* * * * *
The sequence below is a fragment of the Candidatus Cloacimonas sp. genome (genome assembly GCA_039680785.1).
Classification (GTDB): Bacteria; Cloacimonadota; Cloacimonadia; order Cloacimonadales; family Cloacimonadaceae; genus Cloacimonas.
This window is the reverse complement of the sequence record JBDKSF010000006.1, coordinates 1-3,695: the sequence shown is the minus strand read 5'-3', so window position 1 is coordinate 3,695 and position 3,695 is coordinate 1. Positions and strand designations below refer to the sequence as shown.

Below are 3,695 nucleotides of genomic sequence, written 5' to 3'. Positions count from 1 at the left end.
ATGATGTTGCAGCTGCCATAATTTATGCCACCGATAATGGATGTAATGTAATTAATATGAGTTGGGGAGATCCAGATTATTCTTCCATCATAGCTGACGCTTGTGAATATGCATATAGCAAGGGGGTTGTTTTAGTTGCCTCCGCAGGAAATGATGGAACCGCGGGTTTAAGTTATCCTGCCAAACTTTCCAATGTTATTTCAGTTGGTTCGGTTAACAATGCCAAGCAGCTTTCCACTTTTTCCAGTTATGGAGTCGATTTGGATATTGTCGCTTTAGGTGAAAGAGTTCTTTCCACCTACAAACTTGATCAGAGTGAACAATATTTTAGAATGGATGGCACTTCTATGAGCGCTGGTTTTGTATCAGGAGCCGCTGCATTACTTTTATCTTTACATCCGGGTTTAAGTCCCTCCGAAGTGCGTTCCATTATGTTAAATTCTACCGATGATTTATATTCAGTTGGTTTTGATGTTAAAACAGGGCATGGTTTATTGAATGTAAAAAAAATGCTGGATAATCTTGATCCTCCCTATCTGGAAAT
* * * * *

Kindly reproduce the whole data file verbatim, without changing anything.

The sequence below is a fragment of the Candidatus Cloacimonas sp. genome (genome assembly GCA_039680785.1).
Classification (GTDB): Bacteria; Cloacimonadota; Cloacimonadia; order Cloacimonadales; family Cloacimonadaceae; genus Cloacimonas.
This window is the reverse complement of the sequence record JBDKSF010000006.1, coordinates 1-3,695: the sequence shown is the minus strand read 5'-3', so window position 1 is coordinate 3,695 and position 3,695 is coordinate 1. Positions and strand designations below refer to the sequence as shown.

Below are 3,695 nucleotides of genomic sequence, written 5' to 3'. Positions count from 1 at the left end.
ATGATGTTGCAGCTGCCATAATTTATGCCACCGATAATGGATGTAATGTAATTAATATGAGTTGGGGAGATCCAGATTATTCTTCCATCATAGCTGACGCTTGTGAATATGCATATAGCAAGGGGGTTGTTTTAGTTGCCTCCGCAGGAAATGATGGAACCGCGGGTTTAAGTTATCCTGCCAAACTTTCCAATGTTATTTCAGTTGGTTCGGTTAACAATGCCAAGCAGCTTTCCACTTTTTCCAGTTATGGAGTCGATTTGGATATTGTCGCTTTAGGTGAAAGAGTTCTTTCCACCTACAAACTTGATCAGAGTGAACAATATTTTAGAATGGATGGCACTTCTATGAGCGCTGGTTTTGTATCAGGAGCCGCTGCATTACTTTTATCTTTACATCCGGGTTTAAGTCCCTCCGAAGTGCGTTCCATTATGTTAAATTCTACCGATGATTTATATTCAGTTGGTTTTGATGTTAAAACAGGGCATGGTTTATTGAATGTAAAAAAAATGCTGGATAATCTTGATCCTCCCTATCTGGAAAT